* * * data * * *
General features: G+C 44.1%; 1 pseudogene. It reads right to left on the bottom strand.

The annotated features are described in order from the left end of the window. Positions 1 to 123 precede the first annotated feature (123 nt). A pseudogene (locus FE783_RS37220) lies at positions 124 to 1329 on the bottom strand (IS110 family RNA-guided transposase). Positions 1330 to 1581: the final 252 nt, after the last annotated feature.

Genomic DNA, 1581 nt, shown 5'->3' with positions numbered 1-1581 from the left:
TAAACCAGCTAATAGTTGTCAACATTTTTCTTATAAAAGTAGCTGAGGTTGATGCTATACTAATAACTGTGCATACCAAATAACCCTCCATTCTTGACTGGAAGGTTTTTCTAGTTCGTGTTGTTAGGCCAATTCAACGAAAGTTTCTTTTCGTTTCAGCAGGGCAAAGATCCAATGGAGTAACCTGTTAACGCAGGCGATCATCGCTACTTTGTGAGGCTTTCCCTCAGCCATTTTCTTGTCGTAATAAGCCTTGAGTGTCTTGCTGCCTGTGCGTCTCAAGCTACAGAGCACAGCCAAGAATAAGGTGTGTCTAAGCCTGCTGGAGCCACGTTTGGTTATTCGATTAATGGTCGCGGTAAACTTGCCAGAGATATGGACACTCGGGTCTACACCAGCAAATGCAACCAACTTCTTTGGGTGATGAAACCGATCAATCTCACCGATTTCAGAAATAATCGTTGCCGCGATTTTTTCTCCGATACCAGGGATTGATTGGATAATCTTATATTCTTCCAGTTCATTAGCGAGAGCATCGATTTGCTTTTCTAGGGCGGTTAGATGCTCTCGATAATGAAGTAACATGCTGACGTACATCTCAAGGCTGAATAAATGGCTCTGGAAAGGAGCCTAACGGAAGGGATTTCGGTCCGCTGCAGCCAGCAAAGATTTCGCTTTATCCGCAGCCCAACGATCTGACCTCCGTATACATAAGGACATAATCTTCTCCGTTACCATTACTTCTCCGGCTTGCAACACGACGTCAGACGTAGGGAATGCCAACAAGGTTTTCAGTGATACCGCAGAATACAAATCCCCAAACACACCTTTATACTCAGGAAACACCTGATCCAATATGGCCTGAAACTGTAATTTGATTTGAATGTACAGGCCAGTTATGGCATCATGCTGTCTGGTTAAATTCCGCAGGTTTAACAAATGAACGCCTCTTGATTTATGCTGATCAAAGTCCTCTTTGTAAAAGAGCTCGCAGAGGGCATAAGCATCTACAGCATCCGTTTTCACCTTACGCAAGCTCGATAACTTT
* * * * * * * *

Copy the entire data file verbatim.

General features: G+C 44.1%; 1 pseudogene. It reads right to left on the bottom strand.

The annotated features are described in order from the left end of the window. Positions 1 to 123 precede the first annotated feature (123 nt). A pseudogene (locus FE783_RS37220) lies at positions 124 to 1329 on the bottom strand (IS110 family RNA-guided transposase). Positions 1330 to 1581: the final 252 nt, after the last annotated feature.

Genomic DNA, 1581 nt, shown 5'->3' with positions numbered 1-1581 from the left:
TAAACCAGCTAATAGTTGTCAACATTTTTCTTATAAAAGTAGCTGAGGTTGATGCTATACTAATAACTGTGCATACCAAATAACCCTCCATTCTTGACTGGAAGGTTTTTCTAGTTCGTGTTGTTAGGCCAATTCAACGAAAGTTTCTTTTCGTTTCAGCAGGGCAAAGATCCAATGGAGTAACCTGTTAACGCAGGCGATCATCGCTACTTTGTGAGGCTTTCCCTCAGCCATTTTCTTGTCGTAATAAGCCTTGAGTGTCTTGCTGCCTGTGCGTCTCAAGCTACAGAGCACAGCCAAGAATAAGGTGTGTCTAAGCCTGCTGGAGCCACGTTTGGTTATTCGATTAATGGTCGCGGTAAACTTGCCAGAGATATGGACACTCGGGTCTACACCAGCAAATGCAACCAACTTCTTTGGGTGATGAAACCGATCAATCTCACCGATTTCAGAAATAATCGTTGCCGCGATTTTTTCTCCGATACCAGGGATTGATTGGATAATCTTATATTCTTCCAGTTCATTAGCGAGAGCATCGATTTGCTTTTCTAGGGCGGTTAGATGCTCTCGATAATGAAGTAACATGCTGACGTACATCTCAAGGCTGAATAAATGGCTCTGGAAAGGAGCCTAACGGAAGGGATTTCGGTCCGCTGCAGCCAGCAAAGATTTCGCTTTATCCGCAGCCCAACGATCTGACCTCCGTATACATAAGGACATAATCTTCTCCGTTACCATTACTTCTCCGGCTTGCAACACGACGTCAGACGTAGGGAATGCCAACAAGGTTTTCAGTGATACCGCAGAATACAAATCCCCAAACACACCTTTATACTCAGGAAACACCTGATCCAATATGGCCTGAAACTGTAATTTGATTTGAATGTACAGGCCAGTTATGGCATCATGCTGTCTGGTTAAATTCCGCAGGTTTAACAAATGAACGCCTCTTGATTTATGCTGATCAAAGTCCTCTTTGTAAAAGAGCTCGCAGAGGGCATAAGCATCTACAGCATCCGTTTTCACCTTACGCAAGCTCGATAACTTT